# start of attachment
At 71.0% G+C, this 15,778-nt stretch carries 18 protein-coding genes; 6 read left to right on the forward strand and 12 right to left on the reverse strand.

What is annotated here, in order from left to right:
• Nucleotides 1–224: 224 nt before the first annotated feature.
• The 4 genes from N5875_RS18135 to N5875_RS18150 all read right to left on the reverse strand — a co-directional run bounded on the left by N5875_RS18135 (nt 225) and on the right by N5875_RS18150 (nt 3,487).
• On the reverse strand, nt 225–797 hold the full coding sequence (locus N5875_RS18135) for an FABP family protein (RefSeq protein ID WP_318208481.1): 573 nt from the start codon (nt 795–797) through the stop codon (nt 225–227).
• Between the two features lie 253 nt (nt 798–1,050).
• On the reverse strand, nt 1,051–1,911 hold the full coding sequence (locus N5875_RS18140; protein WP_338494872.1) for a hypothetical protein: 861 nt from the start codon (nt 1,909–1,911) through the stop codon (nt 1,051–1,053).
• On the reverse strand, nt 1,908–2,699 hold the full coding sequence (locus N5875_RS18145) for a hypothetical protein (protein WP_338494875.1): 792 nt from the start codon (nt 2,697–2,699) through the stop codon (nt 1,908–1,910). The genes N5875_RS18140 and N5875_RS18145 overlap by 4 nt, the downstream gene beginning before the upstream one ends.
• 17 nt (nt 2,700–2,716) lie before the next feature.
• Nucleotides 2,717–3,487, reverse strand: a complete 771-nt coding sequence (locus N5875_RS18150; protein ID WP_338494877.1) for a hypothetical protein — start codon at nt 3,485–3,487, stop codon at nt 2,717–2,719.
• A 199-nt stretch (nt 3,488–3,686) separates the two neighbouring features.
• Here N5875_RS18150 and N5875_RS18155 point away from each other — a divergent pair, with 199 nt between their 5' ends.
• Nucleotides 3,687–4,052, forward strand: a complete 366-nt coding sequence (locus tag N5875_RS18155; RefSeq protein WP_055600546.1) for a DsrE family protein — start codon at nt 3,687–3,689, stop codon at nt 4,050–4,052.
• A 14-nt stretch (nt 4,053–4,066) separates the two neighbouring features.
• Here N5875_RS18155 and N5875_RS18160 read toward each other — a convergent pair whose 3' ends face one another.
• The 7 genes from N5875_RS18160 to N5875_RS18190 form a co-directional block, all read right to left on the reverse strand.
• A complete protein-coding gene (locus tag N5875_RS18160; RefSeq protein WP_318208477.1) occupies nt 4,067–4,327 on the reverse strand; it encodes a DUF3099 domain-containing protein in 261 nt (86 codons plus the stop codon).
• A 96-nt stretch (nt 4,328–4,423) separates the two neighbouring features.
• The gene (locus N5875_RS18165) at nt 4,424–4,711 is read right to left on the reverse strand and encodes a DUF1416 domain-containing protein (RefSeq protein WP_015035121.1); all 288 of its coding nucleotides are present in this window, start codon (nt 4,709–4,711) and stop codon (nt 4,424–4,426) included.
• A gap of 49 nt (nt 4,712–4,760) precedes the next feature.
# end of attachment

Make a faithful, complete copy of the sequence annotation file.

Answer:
At 71.0% G+C, this 15,778-nt stretch carries 18 protein-coding genes; 6 read left to right on the forward strand and 12 right to left on the reverse strand.

What is annotated here, in order from left to right:
• Nucleotides 1–224: 224 nt before the first annotated feature.
• The 4 genes from N5875_RS18135 to N5875_RS18150 all read right to left on the reverse strand — a co-directional run bounded on the left by N5875_RS18135 (nt 225) and on the right by N5875_RS18150 (nt 3,487).
• On the reverse strand, nt 225–797 hold the full coding sequence (locus N5875_RS18135) for an FABP family protein (RefSeq protein ID WP_318208481.1): 573 nt from the start codon (nt 795–797) through the stop codon (nt 225–227).
• Between the two features lie 253 nt (nt 798–1,050).
• On the reverse strand, nt 1,051–1,911 hold the full coding sequence (locus N5875_RS18140; protein WP_338494872.1) for a hypothetical protein: 861 nt from the start codon (nt 1,909–1,911) through the stop codon (nt 1,051–1,053).
• On the reverse strand, nt 1,908–2,699 hold the full coding sequence (locus N5875_RS18145) for a hypothetical protein (protein WP_338494875.1): 792 nt from the start codon (nt 2,697–2,699) through the stop codon (nt 1,908–1,910). The genes N5875_RS18140 and N5875_RS18145 overlap by 4 nt, the downstream gene beginning before the upstream one ends.
• 17 nt (nt 2,700–2,716) lie before the next feature.
• Nucleotides 2,717–3,487, reverse strand: a complete 771-nt coding sequence (locus N5875_RS18150; protein ID WP_338494877.1) for a hypothetical protein — start codon at nt 3,485–3,487, stop codon at nt 2,717–2,719.
• A 199-nt stretch (nt 3,488–3,686) separates the two neighbouring features.
• Here N5875_RS18150 and N5875_RS18155 point away from each other — a divergent pair, with 199 nt between their 5' ends.
• Nucleotides 3,687–4,052, forward strand: a complete 366-nt coding sequence (locus tag N5875_RS18155; RefSeq protein WP_055600546.1) for a DsrE family protein — start codon at nt 3,687–3,689, stop codon at nt 4,050–4,052.
• A 14-nt stretch (nt 4,053–4,066) separates the two neighbouring features.
• Here N5875_RS18155 and N5875_RS18160 read toward each other — a convergent pair whose 3' ends face one another.
• The 7 genes from N5875_RS18160 to N5875_RS18190 form a co-directional block, all read right to left on the reverse strand.
• A complete protein-coding gene (locus tag N5875_RS18160; RefSeq protein WP_318208477.1) occupies nt 4,067–4,327 on the reverse strand; it encodes a DUF3099 domain-containing protein in 261 nt (86 codons plus the stop codon).
• A 96-nt stretch (nt 4,328–4,423) separates the two neighbouring features.
• The gene (locus N5875_RS18165) at nt 4,424–4,711 is read right to left on the reverse strand and encodes a DUF1416 domain-containing protein (RefSeq protein WP_015035121.1); all 288 of its coding nucleotides are present in this window, start codon (nt 4,709–4,711) and stop codon (nt 4,424–4,426) included.
• A gap of 49 nt (nt 4,712–4,760) precedes the next feature.